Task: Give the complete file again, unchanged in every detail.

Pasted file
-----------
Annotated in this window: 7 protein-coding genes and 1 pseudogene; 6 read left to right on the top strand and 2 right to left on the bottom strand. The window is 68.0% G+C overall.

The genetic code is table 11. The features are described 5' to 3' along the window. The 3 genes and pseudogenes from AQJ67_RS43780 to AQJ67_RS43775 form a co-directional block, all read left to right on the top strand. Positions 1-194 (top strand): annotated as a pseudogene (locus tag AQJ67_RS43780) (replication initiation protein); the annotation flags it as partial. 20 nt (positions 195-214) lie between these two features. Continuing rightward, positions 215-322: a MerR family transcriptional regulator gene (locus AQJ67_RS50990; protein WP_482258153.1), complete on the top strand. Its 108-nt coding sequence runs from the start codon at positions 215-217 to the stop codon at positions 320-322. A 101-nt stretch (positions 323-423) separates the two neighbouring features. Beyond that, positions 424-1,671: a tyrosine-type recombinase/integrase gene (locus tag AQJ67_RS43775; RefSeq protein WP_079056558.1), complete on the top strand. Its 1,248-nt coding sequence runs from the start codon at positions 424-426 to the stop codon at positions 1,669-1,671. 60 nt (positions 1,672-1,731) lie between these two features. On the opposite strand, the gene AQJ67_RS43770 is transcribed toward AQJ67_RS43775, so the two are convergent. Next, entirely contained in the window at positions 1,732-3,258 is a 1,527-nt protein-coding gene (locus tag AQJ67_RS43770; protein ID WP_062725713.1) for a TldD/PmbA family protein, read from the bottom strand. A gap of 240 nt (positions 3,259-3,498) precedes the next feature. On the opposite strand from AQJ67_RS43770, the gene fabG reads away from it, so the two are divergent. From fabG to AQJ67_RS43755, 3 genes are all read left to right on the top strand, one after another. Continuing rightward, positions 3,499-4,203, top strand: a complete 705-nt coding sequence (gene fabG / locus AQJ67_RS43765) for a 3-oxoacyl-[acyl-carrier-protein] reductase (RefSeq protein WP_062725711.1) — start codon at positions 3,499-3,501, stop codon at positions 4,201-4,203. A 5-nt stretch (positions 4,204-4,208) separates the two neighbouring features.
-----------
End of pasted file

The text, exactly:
Annotated in this window: 7 protein-coding genes and 1 pseudogene; 6 read left to right on the top strand and 2 right to left on the bottom strand. The window is 68.0% G+C overall.

The genetic code is table 11. The features are described 5' to 3' along the window. The 3 genes and pseudogenes from AQJ67_RS43780 to AQJ67_RS43775 form a co-directional block, all read left to right on the top strand. Positions 1-194 (top strand): annotated as a pseudogene (locus tag AQJ67_RS43780) (replication initiation protein); the annotation flags it as partial. 20 nt (positions 195-214) lie between these two features. Continuing rightward, positions 215-322: a MerR family transcriptional regulator gene (locus AQJ67_RS50990; protein WP_482258153.1), complete on the top strand. Its 108-nt coding sequence runs from the start codon at positions 215-217 to the stop codon at positions 320-322. A 101-nt stretch (positions 323-423) separates the two neighbouring features. Beyond that, positions 424-1,671: a tyrosine-type recombinase/integrase gene (locus tag AQJ67_RS43775; RefSeq protein WP_079056558.1), complete on the top strand. Its 1,248-nt coding sequence runs from the start codon at positions 424-426 to the stop codon at positions 1,669-1,671. 60 nt (positions 1,672-1,731) lie between these two features. On the opposite strand, the gene AQJ67_RS43770 is transcribed toward AQJ67_RS43775, so the two are convergent. Next, entirely contained in the window at positions 1,732-3,258 is a 1,527-nt protein-coding gene (locus tag AQJ67_RS43770; protein ID WP_062725713.1) for a TldD/PmbA family protein, read from the bottom strand. A gap of 240 nt (positions 3,259-3,498) precedes the next feature. On the opposite strand from AQJ67_RS43770, the gene fabG reads away from it, so the two are divergent. From fabG to AQJ67_RS43755, 3 genes are all read left to right on the top strand, one after another. Continuing rightward, positions 3,499-4,203, top strand: a complete 705-nt coding sequence (gene fabG / locus AQJ67_RS43765) for a 3-oxoacyl-[acyl-carrier-protein] reductase (RefSeq protein WP_062725711.1) — start codon at positions 3,499-3,501, stop codon at positions 4,201-4,203. A 5-nt stretch (positions 4,204-4,208) separates the two neighbouring features.